For example, create a vignette on a cookie sheet — such as a few dolls having a tea party or a group of trucks with little piles of dried beans. Sort Legos into piles by color or build half a structure. Put out a puzzle with all the pieces flipped over and ready to go.
Schreiber-Levy also recommends moving toys in and out of rotation. “When toys sit out too long, they go stale,” she said. “It’s about making them novel again, either because we take them away or we set them up in a new way.”
Make room for mess.
“Messy or tactile play — with paint, sand, clay, beads or water — is something many parents avoid, because it’s inconvenient,” Schreiber-Levy said. But, for kids, it’s “really soothing and will keep them engaged for a long time.” One way to contain the mess is to designate a space for it. The outdoors is the obvious choice, but you can also make a space inside with buckets, large trays and towels. Schreiber-Levy said her 2- and 4-year-old will play in the bathtub with shaving cream for an hour and a half, so she sets up shop with her computer on the toilet while they have at it.
Build a movement zone.
“Kids are not going to sleep or behave well unless they have exhausted their body,” Schreiber-Levy said. Outside activities are great, but you can also create a safe space inside for them to tumble. Clear away furniture and then pile in soft things — pillows, cushions, yoga mats, sleeping bags. With any luck the kids will end up making a fort that keeps them entertained for hours.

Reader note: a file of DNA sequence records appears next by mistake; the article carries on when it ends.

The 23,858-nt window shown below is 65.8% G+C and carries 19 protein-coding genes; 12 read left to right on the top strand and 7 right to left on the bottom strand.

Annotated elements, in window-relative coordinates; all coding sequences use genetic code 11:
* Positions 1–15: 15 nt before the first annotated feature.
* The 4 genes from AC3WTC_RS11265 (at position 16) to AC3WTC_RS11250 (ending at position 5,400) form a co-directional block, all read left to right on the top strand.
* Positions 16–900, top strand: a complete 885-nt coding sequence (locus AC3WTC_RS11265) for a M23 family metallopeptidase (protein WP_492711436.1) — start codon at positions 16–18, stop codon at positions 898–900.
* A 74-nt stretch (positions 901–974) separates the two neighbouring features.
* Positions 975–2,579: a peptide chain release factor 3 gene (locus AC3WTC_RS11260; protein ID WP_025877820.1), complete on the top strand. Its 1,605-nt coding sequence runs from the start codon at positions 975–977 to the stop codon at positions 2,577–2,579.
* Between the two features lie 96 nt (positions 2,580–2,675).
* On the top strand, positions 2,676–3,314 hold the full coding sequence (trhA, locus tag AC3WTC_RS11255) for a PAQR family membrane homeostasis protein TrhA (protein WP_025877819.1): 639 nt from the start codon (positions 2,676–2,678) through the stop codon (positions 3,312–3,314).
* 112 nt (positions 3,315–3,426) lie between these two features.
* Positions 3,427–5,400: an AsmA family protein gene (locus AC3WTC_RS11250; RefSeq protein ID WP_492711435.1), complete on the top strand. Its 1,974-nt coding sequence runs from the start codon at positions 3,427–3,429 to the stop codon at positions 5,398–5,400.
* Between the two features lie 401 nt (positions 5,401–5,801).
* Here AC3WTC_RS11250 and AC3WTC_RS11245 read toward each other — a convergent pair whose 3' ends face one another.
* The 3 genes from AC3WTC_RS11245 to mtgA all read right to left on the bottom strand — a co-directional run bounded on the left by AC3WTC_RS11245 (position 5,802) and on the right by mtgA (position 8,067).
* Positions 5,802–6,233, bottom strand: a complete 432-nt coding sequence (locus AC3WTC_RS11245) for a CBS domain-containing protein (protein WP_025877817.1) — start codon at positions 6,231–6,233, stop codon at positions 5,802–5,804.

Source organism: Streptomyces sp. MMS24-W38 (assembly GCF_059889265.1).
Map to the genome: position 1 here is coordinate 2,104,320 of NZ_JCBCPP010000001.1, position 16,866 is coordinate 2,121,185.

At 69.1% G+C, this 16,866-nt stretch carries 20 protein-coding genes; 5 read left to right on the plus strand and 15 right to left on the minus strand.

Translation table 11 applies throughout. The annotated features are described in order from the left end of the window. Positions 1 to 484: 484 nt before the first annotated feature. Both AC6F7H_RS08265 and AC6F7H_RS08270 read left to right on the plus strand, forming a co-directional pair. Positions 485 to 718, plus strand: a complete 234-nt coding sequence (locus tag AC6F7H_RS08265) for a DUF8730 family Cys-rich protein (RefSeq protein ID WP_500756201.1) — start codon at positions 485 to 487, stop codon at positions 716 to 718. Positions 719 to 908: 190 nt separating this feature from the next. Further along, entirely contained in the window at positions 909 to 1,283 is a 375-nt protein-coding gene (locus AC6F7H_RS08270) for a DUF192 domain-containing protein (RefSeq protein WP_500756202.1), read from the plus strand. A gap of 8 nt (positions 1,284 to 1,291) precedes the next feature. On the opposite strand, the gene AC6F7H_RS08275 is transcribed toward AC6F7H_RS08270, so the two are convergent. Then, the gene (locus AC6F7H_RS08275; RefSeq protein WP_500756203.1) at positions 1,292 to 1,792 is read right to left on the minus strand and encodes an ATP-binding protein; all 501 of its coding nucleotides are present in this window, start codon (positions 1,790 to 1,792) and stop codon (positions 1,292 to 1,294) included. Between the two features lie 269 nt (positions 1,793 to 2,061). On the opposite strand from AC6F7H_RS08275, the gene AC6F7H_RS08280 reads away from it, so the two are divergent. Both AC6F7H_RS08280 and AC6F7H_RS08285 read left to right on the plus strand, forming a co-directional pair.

Build connection into play.
“Often when parents present independent play, it’s like slamming a door on the child’s face and saying, ‘Go play outside,’” Dr. Cohen said. Instead, challenge your kids to do activities you can participate in later, like creating a piece of art for you, coming up with a surprise for another adult in the home, or building an obstacle course in the living room using cushions and chairs. “Say to them, ‘When you’ve figured it out, come show me and I’ll time you,’” Dr. Cohen recommended. “Then it’s still about connection, even though they are playing independently.”
Customize your plan for your kid.
While independent play is a “teachable skill,” Rosenbloom said, she noted that it will look different for different kids, depending on their age, as well as their developmental age.
For children with A.D.H.D. or executive functioning skills that are developing more slowly, Rosenbloom recommended using dry erase boards to help them plan out their time. “One of the greatest strengths of many people with A.D.H.D. is that they can get hyper-focused on things they love and stay engaged for a long period of time,” said Rosenbloom. Choose those things for play time. “They are going to be independent for a longer period of time if we have set them up appropriately,” she said.